Prime Minister Justin Trudeau said Thursday that he wanted to ensure “Canadians are going to be able to afford the things they need in the present while ensuring retirement security for as many people as possible.”

But Raitt called it a solution looking for a problem.

“Canada ranks above everybody else in being prepared for retirement,” Raitt said, citing a recent OECD study. “We have all kinds of other vehicles to allow for savings other than the traditional pensions that are set aside,“ she said, noting that many other financial products, including equities held in an RRSP, often deliver a better rate of return than funds invested in the CPP.

The former Conservative cabinet minister said Finance Canada itself has found that Canadians are in good shape for retirement, with 83 per cent of households on track for a comfortable retirement.

"If we’re dealing [with] a cohort of only 17 per cent, figure out who it is, and then develop those tools specifically for those cohorts to have them save for the future,” Raitt said, citing a McKinsey study commissioned by the last government.

The maximum CPP payout stands at $1,092.50 per month, although the average payment is closer to $500 a month.

PM Trulander attempts to sound tough against a country he said openly that he admired and which communist dictator his father supported:

Prime Minister Justin Trudeau wants to establish closer relations with China but, citing human rights and governance concerns, won’t rush into a free trade agreement with the superpower.

China's human rights record against its own people and North Korea was never a secret. When Trulander said he admired China, it was returning North Korean refugees to North Korea where they would face a certain death, it was persecuting Christians and other dissidents and its environment was virtually unlivable for any being, human or otherwise.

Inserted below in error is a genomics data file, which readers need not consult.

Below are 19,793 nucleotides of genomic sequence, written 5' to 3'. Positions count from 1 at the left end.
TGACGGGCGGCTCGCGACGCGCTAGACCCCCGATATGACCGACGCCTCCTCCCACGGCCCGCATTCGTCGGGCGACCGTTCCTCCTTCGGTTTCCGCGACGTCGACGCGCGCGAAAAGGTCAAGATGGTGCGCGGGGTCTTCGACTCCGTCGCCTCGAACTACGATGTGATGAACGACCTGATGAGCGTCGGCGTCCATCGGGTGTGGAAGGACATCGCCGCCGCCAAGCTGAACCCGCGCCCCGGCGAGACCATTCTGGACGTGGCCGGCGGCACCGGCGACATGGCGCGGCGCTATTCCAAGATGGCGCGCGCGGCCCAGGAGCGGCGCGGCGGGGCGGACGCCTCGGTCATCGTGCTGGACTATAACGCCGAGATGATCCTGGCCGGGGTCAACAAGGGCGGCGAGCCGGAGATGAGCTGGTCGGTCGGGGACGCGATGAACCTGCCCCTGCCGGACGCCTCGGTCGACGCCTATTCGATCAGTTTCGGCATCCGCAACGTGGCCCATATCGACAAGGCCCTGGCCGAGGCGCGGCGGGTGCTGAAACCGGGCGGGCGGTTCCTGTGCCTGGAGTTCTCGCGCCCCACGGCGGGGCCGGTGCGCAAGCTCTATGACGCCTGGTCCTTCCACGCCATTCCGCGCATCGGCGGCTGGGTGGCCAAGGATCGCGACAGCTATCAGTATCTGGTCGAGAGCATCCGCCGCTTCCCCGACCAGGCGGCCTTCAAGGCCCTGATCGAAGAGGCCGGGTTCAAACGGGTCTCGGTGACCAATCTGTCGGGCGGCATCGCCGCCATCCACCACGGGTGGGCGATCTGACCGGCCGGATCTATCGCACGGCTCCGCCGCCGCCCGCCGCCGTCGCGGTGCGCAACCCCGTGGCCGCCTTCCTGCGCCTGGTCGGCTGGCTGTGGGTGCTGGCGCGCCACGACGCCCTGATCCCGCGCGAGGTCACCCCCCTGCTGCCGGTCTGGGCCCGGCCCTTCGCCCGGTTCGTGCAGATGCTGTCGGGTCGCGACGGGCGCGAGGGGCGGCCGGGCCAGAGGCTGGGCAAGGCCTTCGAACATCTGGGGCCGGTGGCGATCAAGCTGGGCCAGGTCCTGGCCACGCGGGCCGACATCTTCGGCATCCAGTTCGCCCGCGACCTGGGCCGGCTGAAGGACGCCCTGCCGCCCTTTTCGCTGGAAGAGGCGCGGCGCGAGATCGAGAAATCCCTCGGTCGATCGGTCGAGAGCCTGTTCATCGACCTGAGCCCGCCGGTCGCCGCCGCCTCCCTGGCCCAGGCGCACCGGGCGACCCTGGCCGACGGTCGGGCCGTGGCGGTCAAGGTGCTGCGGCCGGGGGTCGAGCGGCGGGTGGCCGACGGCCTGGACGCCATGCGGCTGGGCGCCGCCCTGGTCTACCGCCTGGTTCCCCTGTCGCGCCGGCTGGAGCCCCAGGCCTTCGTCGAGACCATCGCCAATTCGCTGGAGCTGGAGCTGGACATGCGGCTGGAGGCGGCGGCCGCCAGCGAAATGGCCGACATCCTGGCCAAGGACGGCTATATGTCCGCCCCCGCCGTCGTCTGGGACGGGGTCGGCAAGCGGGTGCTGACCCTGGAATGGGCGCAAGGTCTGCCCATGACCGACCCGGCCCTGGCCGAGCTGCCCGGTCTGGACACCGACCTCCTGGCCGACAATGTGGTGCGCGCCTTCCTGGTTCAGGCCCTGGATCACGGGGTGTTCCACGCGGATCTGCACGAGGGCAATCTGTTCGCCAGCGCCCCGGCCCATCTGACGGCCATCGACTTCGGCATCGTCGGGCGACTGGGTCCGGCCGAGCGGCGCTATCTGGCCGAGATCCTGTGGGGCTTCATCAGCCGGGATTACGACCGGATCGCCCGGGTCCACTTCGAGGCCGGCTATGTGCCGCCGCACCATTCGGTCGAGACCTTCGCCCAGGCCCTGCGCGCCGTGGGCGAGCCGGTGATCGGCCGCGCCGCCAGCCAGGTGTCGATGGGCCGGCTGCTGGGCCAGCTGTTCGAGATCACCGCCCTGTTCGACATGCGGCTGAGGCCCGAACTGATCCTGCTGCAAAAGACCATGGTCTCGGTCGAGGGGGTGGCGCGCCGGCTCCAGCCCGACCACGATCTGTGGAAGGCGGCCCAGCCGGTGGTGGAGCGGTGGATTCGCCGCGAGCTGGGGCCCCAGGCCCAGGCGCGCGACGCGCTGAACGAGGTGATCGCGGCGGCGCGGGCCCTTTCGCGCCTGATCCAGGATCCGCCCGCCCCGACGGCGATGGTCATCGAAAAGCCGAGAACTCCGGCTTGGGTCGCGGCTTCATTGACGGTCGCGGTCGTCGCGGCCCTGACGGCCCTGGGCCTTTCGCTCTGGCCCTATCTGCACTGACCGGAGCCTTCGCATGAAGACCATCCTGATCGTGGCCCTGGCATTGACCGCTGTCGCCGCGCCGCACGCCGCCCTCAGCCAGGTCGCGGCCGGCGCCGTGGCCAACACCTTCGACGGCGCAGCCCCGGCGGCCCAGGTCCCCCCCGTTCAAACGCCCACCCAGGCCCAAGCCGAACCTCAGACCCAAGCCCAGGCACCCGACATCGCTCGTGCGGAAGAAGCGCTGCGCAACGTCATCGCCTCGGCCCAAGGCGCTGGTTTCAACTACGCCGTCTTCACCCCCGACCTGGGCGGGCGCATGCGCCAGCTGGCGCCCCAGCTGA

No one can believe that this move was motivated by Trulander's understanding of the political machine in China (or Russia, for that matter) or by anything resembling altruism. That's not how Pierre's son operates.

Veterans have risked their lives so that others may live in security and freedom.

Veterans have also banded against one leader for another who treats them far worse.

From Rex Murphy:

The truth is that remedying Blindheim’s situation would be easy and would come at little cost to the government. Trudeau should grant this old and honourable soldier the peace of a dignified and cared-for departure. He should demonstrate a little of those “Canadian values of caring and respect” that decorate so many of his public speeches. And he should do it before Canadians pay tribute to the fallen on Canada Day. Otherwise, those tributes will be as hollow and vain as the wind that stirs and brings no rain.

Belgium charges three men for plotting terrorist acts:

Belgian prosecutors charged three men with terrorism offences on Saturday following overnight raids that took place amid heightened security in Belgium and France due to the Euro 2016 soccer tournament.
Three months after Islamist bombers killed 32 people in Brussels, police searched dozens of houses across the country and arrested 12 people the night before Belgium's Euro 2016 game against Ireland.